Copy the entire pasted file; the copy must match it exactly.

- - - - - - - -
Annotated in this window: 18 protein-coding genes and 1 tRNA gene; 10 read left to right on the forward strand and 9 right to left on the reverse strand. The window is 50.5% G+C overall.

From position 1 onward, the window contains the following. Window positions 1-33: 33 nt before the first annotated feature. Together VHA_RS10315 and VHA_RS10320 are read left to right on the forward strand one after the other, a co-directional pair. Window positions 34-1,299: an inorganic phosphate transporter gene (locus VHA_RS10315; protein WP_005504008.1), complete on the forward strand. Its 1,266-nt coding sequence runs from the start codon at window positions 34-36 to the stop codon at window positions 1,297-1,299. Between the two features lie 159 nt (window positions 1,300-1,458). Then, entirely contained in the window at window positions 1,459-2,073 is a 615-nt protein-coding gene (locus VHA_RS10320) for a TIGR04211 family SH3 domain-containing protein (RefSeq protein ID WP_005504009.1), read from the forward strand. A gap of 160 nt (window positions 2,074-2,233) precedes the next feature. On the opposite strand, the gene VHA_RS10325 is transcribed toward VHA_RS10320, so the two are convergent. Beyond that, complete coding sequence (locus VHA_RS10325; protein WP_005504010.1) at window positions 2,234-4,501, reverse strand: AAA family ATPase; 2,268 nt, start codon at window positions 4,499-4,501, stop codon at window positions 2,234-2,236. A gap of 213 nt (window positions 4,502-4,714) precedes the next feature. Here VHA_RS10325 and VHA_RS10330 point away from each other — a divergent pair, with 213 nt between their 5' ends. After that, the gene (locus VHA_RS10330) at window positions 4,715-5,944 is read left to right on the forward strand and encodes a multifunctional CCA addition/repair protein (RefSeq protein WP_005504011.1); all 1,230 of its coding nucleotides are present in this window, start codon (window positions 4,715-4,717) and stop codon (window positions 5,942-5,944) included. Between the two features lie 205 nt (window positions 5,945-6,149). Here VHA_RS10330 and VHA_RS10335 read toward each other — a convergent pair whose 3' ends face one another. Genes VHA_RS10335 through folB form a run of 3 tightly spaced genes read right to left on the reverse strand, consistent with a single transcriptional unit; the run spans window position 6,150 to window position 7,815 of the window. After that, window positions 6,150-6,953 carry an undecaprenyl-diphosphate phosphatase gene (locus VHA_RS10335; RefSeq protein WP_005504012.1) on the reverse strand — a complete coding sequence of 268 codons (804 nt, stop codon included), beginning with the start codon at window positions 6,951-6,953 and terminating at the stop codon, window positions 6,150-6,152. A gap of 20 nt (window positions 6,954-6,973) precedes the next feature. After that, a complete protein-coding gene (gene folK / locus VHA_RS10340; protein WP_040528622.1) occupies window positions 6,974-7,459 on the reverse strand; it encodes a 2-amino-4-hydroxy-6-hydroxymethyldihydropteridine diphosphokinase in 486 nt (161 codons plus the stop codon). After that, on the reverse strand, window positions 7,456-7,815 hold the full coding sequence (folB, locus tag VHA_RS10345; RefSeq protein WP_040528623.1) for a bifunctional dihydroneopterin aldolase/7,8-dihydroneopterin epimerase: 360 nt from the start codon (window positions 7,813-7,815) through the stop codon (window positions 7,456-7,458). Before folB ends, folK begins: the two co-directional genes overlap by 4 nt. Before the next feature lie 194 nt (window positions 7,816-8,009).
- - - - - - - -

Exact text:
Annotated in this window: 18 protein-coding genes and 1 tRNA gene; 10 read left to right on the forward strand and 9 right to left on the reverse strand. The window is 50.5% G+C overall.

From position 1 onward, the window contains the following. Window positions 1-33: 33 nt before the first annotated feature. Together VHA_RS10315 and VHA_RS10320 are read left to right on the forward strand one after the other, a co-directional pair. Window positions 34-1,299: an inorganic phosphate transporter gene (locus VHA_RS10315; protein WP_005504008.1), complete on the forward strand. Its 1,266-nt coding sequence runs from the start codon at window positions 34-36 to the stop codon at window positions 1,297-1,299. Between the two features lie 159 nt (window positions 1,300-1,458). Then, entirely contained in the window at window positions 1,459-2,073 is a 615-nt protein-coding gene (locus VHA_RS10320) for a TIGR04211 family SH3 domain-containing protein (RefSeq protein ID WP_005504009.1), read from the forward strand. A gap of 160 nt (window positions 2,074-2,233) precedes the next feature. On the opposite strand, the gene VHA_RS10325 is transcribed toward VHA_RS10320, so the two are convergent. Beyond that, complete coding sequence (locus VHA_RS10325; protein WP_005504010.1) at window positions 2,234-4,501, reverse strand: AAA family ATPase; 2,268 nt, start codon at window positions 4,499-4,501, stop codon at window positions 2,234-2,236. A gap of 213 nt (window positions 4,502-4,714) precedes the next feature. Here VHA_RS10325 and VHA_RS10330 point away from each other — a divergent pair, with 213 nt between their 5' ends. After that, the gene (locus VHA_RS10330) at window positions 4,715-5,944 is read left to right on the forward strand and encodes a multifunctional CCA addition/repair protein (RefSeq protein WP_005504011.1); all 1,230 of its coding nucleotides are present in this window, start codon (window positions 4,715-4,717) and stop codon (window positions 5,942-5,944) included. Between the two features lie 205 nt (window positions 5,945-6,149). Here VHA_RS10330 and VHA_RS10335 read toward each other — a convergent pair whose 3' ends face one another. Genes VHA_RS10335 through folB form a run of 3 tightly spaced genes read right to left on the reverse strand, consistent with a single transcriptional unit; the run spans window position 6,150 to window position 7,815 of the window. After that, window positions 6,150-6,953 carry an undecaprenyl-diphosphate phosphatase gene (locus VHA_RS10335; RefSeq protein WP_005504012.1) on the reverse strand — a complete coding sequence of 268 codons (804 nt, stop codon included), beginning with the start codon at window positions 6,951-6,953 and terminating at the stop codon, window positions 6,150-6,152. A gap of 20 nt (window positions 6,954-6,973) precedes the next feature. After that, a complete protein-coding gene (gene folK / locus VHA_RS10340; protein WP_040528622.1) occupies window positions 6,974-7,459 on the reverse strand; it encodes a 2-amino-4-hydroxy-6-hydroxymethyldihydropteridine diphosphokinase in 486 nt (161 codons plus the stop codon). After that, on the reverse strand, window positions 7,456-7,815 hold the full coding sequence (folB, locus tag VHA_RS10345; RefSeq protein WP_040528623.1) for a bifunctional dihydroneopterin aldolase/7,8-dihydroneopterin epimerase: 360 nt from the start codon (window positions 7,813-7,815) through the stop codon (window positions 7,456-7,458). Before folB ends, folK begins: the two co-directional genes overlap by 4 nt. Before the next feature lie 194 nt (window positions 7,816-8,009).